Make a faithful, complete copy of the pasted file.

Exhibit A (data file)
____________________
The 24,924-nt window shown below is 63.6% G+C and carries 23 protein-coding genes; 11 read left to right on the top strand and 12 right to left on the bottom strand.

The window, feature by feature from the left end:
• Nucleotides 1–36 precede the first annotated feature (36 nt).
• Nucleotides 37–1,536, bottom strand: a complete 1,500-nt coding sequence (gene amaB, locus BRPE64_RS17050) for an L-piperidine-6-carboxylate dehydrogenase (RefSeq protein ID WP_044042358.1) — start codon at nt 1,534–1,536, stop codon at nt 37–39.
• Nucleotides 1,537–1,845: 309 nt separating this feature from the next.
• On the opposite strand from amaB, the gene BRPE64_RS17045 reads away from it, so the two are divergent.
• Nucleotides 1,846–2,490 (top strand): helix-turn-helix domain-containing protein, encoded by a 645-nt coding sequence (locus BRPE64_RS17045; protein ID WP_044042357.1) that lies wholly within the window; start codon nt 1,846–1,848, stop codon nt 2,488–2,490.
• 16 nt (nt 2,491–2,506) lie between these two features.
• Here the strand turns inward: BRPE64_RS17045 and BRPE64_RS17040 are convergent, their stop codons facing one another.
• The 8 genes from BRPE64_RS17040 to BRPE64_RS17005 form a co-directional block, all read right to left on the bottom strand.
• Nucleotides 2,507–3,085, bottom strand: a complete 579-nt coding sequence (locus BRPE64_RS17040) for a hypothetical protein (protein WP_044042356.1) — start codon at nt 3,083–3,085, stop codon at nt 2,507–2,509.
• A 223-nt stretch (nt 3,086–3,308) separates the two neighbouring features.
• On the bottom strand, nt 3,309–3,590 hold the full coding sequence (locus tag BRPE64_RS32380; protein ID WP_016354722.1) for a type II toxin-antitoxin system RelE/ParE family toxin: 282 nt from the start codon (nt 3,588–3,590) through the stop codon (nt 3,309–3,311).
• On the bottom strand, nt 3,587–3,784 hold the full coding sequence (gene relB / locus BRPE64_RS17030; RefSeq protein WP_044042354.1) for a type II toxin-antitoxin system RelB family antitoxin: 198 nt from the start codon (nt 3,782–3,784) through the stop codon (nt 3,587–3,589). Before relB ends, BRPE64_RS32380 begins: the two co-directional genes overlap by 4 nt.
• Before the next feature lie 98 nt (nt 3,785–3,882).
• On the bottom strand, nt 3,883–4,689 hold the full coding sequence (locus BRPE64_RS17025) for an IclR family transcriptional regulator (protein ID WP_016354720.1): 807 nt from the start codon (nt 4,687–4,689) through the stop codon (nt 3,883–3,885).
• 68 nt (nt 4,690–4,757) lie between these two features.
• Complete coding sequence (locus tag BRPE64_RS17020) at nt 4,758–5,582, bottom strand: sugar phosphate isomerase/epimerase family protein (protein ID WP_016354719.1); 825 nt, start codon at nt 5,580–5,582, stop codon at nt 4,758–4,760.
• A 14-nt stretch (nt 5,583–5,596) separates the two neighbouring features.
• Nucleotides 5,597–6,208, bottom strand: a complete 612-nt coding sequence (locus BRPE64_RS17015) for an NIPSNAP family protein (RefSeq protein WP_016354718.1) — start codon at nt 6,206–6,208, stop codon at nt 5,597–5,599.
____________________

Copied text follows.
The 24,924-nt window shown below is 63.6% G+C and carries 23 protein-coding genes; 11 read left to right on the top strand and 12 right to left on the bottom strand.

The window, feature by feature from the left end:
• Nucleotides 1–36 precede the first annotated feature (36 nt).
• Nucleotides 37–1,536, bottom strand: a complete 1,500-nt coding sequence (gene amaB, locus BRPE64_RS17050) for an L-piperidine-6-carboxylate dehydrogenase (RefSeq protein ID WP_044042358.1) — start codon at nt 1,534–1,536, stop codon at nt 37–39.
• Nucleotides 1,537–1,845: 309 nt separating this feature from the next.
• On the opposite strand from amaB, the gene BRPE64_RS17045 reads away from it, so the two are divergent.
• Nucleotides 1,846–2,490 (top strand): helix-turn-helix domain-containing protein, encoded by a 645-nt coding sequence (locus BRPE64_RS17045; protein ID WP_044042357.1) that lies wholly within the window; start codon nt 1,846–1,848, stop codon nt 2,488–2,490.
• 16 nt (nt 2,491–2,506) lie between these two features.
• Here the strand turns inward: BRPE64_RS17045 and BRPE64_RS17040 are convergent, their stop codons facing one another.
• The 8 genes from BRPE64_RS17040 to BRPE64_RS17005 form a co-directional block, all read right to left on the bottom strand.
• Nucleotides 2,507–3,085, bottom strand: a complete 579-nt coding sequence (locus BRPE64_RS17040) for a hypothetical protein (protein WP_044042356.1) — start codon at nt 3,083–3,085, stop codon at nt 2,507–2,509.
• A 223-nt stretch (nt 3,086–3,308) separates the two neighbouring features.
• On the bottom strand, nt 3,309–3,590 hold the full coding sequence (locus tag BRPE64_RS32380; protein ID WP_016354722.1) for a type II toxin-antitoxin system RelE/ParE family toxin: 282 nt from the start codon (nt 3,588–3,590) through the stop codon (nt 3,309–3,311).
• On the bottom strand, nt 3,587–3,784 hold the full coding sequence (gene relB / locus BRPE64_RS17030; RefSeq protein WP_044042354.1) for a type II toxin-antitoxin system RelB family antitoxin: 198 nt from the start codon (nt 3,782–3,784) through the stop codon (nt 3,587–3,589). Before relB ends, BRPE64_RS32380 begins: the two co-directional genes overlap by 4 nt.
• Before the next feature lie 98 nt (nt 3,785–3,882).
• On the bottom strand, nt 3,883–4,689 hold the full coding sequence (locus BRPE64_RS17025) for an IclR family transcriptional regulator (protein ID WP_016354720.1): 807 nt from the start codon (nt 4,687–4,689) through the stop codon (nt 3,883–3,885).
• 68 nt (nt 4,690–4,757) lie between these two features.
• Complete coding sequence (locus tag BRPE64_RS17020) at nt 4,758–5,582, bottom strand: sugar phosphate isomerase/epimerase family protein (protein ID WP_016354719.1); 825 nt, start codon at nt 5,580–5,582, stop codon at nt 4,758–4,760.
• A 14-nt stretch (nt 5,583–5,596) separates the two neighbouring features.
• Nucleotides 5,597–6,208, bottom strand: a complete 612-nt coding sequence (locus BRPE64_RS17015) for an NIPSNAP family protein (RefSeq protein WP_016354718.1) — start codon at nt 6,206–6,208, stop codon at nt 5,597–5,599.